The below quotes from Dr. Nasser Saidi appeared in the cover story titled “Oil Price Hike: Shot in the Arm for GCC”, in Qatar Today’s Jun/July 2018 edition. The full article can be downloaded here.
Dr Nasser Saidi, President of the Dubai-based Nasser Saidi & Associates, too says the latest developments [in the energy markets] will definitely ease the fiscal pains in the GCC which have in the recent past seen removal of subsidies in a phased manner as well as the introduction of VAT and excise taxes.
While higher oil prices and thereby higher oil revenues will help soften the effects of fiscal austerity, it still remains lower than breakeven prices projected for most GCC nations. It therefore remains critical that further structural reforms be undertaken for greater economic diversification.
There have been some positive reforms in the labour market, announcements of residency (in the UAE, Qatar and Bahrain) as well as opening up sectors for 100% foreign ownership. There will be spillover effects into the non-oil sector also, alongside improvements in business and consumer confidence (already visible with the uptick in indicators like PMIs, GCC projects, slow pickup in credit growth, etc). The UAE government recently also announced several measures to reduce business costs, which will also have a positive impact on non-oil growth, says Dr Saidi.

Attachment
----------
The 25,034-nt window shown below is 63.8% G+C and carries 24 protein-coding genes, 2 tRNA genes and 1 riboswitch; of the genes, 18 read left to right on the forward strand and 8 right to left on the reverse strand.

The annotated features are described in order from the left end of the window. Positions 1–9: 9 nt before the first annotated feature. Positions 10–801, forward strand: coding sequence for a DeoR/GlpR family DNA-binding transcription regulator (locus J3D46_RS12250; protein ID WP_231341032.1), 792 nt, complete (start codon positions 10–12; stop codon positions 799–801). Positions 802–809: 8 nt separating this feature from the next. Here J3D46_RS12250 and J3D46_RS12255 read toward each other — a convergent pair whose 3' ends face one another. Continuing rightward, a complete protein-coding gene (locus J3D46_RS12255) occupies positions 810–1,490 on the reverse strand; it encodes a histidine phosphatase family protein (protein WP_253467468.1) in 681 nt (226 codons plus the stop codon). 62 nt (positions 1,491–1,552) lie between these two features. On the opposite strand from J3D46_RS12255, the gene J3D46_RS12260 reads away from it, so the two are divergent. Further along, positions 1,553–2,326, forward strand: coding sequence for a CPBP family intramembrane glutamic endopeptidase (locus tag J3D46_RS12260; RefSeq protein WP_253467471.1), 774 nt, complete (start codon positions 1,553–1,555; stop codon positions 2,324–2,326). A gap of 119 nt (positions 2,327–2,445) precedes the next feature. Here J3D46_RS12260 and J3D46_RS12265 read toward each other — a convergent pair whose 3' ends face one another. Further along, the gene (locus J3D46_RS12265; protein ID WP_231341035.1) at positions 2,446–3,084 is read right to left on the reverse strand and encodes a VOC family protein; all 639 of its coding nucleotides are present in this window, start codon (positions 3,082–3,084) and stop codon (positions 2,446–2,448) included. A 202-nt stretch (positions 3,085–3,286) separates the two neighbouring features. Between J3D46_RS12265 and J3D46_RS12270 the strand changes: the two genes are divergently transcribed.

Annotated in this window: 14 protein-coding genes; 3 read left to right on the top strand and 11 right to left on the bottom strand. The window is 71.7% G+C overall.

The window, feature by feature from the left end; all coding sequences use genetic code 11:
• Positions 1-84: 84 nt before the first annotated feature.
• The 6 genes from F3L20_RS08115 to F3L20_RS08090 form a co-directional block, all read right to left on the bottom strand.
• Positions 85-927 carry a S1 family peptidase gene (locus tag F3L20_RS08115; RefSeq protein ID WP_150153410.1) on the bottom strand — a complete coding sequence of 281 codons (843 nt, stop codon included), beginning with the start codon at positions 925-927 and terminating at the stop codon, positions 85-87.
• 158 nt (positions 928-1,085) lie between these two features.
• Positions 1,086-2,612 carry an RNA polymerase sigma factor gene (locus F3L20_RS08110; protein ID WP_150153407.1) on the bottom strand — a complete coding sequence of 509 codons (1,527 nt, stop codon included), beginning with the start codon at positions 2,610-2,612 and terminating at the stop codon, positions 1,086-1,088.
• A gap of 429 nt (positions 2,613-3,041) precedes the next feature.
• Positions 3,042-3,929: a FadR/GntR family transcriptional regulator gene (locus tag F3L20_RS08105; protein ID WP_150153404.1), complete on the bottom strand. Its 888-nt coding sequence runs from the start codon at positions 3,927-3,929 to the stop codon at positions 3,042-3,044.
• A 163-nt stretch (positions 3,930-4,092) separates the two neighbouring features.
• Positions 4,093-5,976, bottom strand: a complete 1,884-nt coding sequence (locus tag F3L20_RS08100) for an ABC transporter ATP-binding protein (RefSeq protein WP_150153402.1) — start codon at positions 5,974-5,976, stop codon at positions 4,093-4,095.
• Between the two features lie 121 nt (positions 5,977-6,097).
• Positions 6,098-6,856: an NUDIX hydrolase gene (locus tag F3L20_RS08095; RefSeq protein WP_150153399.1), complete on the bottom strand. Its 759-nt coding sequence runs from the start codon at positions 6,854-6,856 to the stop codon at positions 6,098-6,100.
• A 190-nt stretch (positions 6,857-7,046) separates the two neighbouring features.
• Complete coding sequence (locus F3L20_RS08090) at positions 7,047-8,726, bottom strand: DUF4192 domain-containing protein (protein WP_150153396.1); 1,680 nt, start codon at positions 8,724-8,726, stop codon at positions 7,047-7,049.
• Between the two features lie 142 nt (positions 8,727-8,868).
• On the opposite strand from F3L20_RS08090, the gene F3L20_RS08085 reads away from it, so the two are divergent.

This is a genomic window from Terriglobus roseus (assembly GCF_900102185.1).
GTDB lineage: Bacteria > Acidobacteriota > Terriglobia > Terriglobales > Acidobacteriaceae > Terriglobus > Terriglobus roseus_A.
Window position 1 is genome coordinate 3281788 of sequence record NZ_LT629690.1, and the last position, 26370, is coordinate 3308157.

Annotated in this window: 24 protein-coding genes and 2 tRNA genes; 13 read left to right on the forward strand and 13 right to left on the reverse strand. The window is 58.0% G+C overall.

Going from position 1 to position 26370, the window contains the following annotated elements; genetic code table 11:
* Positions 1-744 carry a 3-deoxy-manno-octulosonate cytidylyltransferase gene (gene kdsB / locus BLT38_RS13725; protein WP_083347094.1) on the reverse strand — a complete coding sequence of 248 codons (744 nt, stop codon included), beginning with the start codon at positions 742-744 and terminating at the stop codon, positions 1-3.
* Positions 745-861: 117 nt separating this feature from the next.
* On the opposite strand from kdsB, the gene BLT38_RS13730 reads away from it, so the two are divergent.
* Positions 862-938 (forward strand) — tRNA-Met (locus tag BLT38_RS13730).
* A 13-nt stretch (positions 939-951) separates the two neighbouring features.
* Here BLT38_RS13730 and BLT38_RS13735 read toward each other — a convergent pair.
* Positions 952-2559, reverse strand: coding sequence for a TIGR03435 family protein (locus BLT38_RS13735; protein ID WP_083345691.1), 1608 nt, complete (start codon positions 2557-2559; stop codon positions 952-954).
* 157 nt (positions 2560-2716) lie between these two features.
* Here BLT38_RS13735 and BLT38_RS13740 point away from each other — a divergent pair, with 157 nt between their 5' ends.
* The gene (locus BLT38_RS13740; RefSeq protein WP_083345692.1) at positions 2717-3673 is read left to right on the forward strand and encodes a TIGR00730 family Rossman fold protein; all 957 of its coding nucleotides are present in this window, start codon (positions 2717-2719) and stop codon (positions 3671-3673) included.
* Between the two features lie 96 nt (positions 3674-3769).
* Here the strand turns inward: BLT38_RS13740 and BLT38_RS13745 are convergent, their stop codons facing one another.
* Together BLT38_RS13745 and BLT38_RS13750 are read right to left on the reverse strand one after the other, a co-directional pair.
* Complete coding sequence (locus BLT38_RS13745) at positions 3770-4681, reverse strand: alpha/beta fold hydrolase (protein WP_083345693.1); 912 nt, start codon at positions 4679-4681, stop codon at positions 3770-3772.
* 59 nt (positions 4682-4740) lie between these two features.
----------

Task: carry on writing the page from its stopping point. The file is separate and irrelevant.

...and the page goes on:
Dr Nasser Saidi, President of the Dubai-based Nasser Saidi & Associates, says that though the markets for crude oil and gasoline are closely linked, it was not automatic as the prices of both products moved in tandem till 2008, and there has been some divergence ever since.
He says that oil continued to remain a global commodity versus the dominance of natural gas in regional pockets (which is influenced by factors like infrastructure, storage, inventories, etc). The natural gas price shocks post-2008 were attributed to commodity-specific events (e.g., weather-related events like hurricanes) or bottlenecks at refineries, while oil price changes are affected by geo-political changes and global tensions.
“For Qatar, which supplies almost 25% of the world’s LNG demands, there remains a strong demand from Asian economies (especially China) and Europe. Qatar has already announced expansion plans to increase its LNG export capacity to 100 million MTPA by 2024 as against the present output of 77 MTPA,” says Dr Saidi, who was former Minister of Economy and Trade and Minister of Industry of Lebanon.
Saidi believes that oil prices will settle around the $55-$65 per barrel mark in the medium term and there are various supply and demand-side factors that affect the oil prices, including factors like production of shale oil, competitive renewable energy, energy efficiency policies, meeting commitments of COP 21 and beyond, etc.